0 Responses to “Not Right Now, Please: I'm . . .”

  1. Michael W. Kruse

    Diversion was the first thing that hit me.

    We say Jesus is the answer but what is the question? Very few people are the question we want to answer.

    Os Guinness once estimated that at any given time less the 5% of people are prepared to truly engage a discussion about deeper matters. It usually comes at times of great trauma or transition in life. His point was that apologetics wasn’t so much about defending God as exposing the futility in life without God. Relationship with others and learning how to lovingly ask disorienting questions is part of the agenda. Offering a life lived counter to the culture is another provocative witness.

  2. Paul Peterson

    I’ve often thought that distraction was one of Satan’s greatest tools. I don’t think he turns us around on our pursuit of holiness so much as he subtly and cunningly diverts us off the right path with the many possible distractions of this world.

  3. Rob

    This answer is probably peculiar to the US, but my vote goes to apathy. Most of the people I love (family) can’t be bothered to CARE about the questions that matter. I know that this is very much linked to distraction. However distraction to me implies a certain passivity on the part of the distracted. I’m talking about something that is more than a passive distraction. It is actively seeking the diversion and doing nearly anything not to be confronted with reality (a personal, sinful nature and a personal God who loves you enough and is capable to do something about it). Its maddening.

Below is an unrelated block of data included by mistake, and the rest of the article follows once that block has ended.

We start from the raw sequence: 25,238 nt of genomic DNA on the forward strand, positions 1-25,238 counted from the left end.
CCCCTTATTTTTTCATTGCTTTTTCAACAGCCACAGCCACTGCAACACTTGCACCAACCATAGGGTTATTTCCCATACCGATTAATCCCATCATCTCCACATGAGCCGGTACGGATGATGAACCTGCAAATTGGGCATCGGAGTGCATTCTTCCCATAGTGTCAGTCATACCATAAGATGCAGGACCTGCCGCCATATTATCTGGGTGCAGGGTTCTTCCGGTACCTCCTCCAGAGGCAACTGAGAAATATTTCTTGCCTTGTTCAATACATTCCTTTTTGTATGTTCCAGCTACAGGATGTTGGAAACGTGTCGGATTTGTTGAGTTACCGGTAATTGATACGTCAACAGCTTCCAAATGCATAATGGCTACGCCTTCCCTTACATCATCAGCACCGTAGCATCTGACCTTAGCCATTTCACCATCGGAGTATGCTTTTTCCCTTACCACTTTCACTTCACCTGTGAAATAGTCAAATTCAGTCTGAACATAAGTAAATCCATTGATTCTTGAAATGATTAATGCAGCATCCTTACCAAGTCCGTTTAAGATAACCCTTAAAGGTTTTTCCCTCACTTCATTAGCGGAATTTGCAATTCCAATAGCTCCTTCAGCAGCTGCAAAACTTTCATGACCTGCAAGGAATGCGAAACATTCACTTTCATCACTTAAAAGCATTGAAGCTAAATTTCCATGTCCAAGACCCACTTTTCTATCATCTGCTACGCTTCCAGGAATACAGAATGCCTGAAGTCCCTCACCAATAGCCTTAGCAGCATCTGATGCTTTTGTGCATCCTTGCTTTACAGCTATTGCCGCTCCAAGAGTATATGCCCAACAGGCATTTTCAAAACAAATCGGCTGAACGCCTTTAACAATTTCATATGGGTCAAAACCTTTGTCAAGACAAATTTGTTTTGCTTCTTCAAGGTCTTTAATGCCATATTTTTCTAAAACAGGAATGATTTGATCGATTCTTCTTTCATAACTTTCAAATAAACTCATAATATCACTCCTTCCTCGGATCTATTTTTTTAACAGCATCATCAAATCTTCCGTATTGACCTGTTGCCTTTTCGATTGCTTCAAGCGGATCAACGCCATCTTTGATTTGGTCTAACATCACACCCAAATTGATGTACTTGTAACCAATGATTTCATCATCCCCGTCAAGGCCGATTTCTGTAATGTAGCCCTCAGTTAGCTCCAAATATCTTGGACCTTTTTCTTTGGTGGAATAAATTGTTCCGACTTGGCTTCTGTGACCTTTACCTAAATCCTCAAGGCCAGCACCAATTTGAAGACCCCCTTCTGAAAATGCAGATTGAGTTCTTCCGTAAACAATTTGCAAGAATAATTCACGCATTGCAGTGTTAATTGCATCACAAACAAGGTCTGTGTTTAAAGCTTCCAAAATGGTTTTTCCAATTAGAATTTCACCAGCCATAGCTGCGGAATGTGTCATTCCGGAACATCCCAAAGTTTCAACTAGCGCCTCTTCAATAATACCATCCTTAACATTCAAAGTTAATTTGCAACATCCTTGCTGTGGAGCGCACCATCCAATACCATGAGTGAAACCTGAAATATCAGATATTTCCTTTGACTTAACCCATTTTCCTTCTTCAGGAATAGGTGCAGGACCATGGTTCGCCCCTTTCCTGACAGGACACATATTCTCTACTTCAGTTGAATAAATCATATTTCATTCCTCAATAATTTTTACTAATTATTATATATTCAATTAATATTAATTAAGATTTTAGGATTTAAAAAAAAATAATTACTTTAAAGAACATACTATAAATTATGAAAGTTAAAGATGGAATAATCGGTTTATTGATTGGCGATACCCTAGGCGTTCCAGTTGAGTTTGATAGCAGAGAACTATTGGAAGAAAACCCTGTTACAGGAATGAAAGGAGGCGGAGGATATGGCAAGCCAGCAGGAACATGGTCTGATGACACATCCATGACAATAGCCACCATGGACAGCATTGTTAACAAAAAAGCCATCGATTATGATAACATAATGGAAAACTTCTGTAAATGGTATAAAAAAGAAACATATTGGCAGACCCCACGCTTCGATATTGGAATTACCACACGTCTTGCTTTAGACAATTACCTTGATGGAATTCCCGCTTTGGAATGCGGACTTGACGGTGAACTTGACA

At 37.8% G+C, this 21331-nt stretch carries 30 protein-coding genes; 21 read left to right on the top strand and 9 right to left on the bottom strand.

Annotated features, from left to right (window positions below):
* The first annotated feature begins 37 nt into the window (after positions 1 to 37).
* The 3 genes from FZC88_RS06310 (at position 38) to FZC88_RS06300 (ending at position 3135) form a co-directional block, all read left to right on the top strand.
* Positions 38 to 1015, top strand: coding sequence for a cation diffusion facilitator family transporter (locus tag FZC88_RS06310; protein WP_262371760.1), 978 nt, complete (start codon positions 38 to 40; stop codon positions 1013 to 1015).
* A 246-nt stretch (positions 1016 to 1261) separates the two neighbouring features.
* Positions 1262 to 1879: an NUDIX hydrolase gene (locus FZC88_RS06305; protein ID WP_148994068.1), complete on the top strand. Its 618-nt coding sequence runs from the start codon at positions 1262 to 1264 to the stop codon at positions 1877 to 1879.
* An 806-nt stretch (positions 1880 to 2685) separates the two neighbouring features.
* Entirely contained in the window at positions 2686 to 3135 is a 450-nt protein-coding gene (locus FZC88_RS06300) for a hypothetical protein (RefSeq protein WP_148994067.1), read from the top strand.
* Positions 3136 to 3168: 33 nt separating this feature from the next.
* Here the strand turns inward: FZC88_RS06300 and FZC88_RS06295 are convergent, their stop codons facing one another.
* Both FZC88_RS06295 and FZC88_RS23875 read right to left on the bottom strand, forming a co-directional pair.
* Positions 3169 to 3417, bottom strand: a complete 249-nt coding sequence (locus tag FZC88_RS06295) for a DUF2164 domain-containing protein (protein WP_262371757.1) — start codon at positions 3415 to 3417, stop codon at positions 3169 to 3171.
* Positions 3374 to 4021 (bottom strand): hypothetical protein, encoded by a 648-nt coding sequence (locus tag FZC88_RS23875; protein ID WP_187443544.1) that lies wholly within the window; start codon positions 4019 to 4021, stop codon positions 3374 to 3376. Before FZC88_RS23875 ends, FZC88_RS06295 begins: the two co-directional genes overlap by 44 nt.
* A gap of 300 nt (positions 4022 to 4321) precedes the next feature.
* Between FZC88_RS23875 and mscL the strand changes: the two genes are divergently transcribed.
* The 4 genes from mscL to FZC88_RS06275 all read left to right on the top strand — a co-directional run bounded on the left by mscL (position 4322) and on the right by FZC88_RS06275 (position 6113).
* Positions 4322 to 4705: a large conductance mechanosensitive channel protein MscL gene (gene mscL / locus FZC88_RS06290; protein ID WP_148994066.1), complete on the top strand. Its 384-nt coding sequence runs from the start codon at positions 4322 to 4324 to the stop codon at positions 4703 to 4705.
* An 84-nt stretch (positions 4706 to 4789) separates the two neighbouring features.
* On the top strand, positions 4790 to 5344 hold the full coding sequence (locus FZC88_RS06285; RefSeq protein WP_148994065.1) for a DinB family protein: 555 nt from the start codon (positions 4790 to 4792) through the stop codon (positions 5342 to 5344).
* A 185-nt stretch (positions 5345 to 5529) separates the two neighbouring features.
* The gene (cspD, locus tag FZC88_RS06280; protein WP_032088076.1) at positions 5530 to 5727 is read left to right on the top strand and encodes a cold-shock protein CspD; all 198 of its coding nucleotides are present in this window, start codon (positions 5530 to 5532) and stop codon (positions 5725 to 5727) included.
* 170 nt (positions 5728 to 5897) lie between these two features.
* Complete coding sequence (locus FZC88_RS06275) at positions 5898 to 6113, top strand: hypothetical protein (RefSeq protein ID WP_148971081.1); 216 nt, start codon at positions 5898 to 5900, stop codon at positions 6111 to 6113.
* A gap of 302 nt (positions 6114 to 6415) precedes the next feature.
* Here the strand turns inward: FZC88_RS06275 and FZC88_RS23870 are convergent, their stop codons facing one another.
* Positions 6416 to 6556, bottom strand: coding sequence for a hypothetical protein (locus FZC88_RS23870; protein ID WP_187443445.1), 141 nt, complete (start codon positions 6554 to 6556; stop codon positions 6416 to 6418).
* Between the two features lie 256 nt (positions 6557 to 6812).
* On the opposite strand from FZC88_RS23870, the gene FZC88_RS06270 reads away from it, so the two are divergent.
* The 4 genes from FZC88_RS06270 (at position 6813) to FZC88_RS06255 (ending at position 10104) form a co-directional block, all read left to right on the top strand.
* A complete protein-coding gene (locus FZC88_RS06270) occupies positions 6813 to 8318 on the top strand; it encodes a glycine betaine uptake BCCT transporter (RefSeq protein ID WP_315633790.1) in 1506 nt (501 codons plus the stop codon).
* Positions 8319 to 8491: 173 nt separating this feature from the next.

4. Michael W. Kruse

    Actually, Rob, distraction encompasses both passive and active redirection. I agree with your idea that many actively fill their lives so as not to consider deeper questions.

  5. Paul W

    I was not expecting that answer at all… but I think that you’ve got a really good point there. Thanks for this post!

  6. Josh Mueller

    The one issue I see as the greatest challenge is the common question: why would it matter what people believe? Is life nothing but a test? Why should there be eternal suffering for failing the test? What about those who believe differently? If grace is unconditional and unlimited, why does it end at the point of death? Why should I trust God or want a relationship with Him if He’s comfortable with a majority of the pinnacle of His creation ending in destruction?

    • David Alexander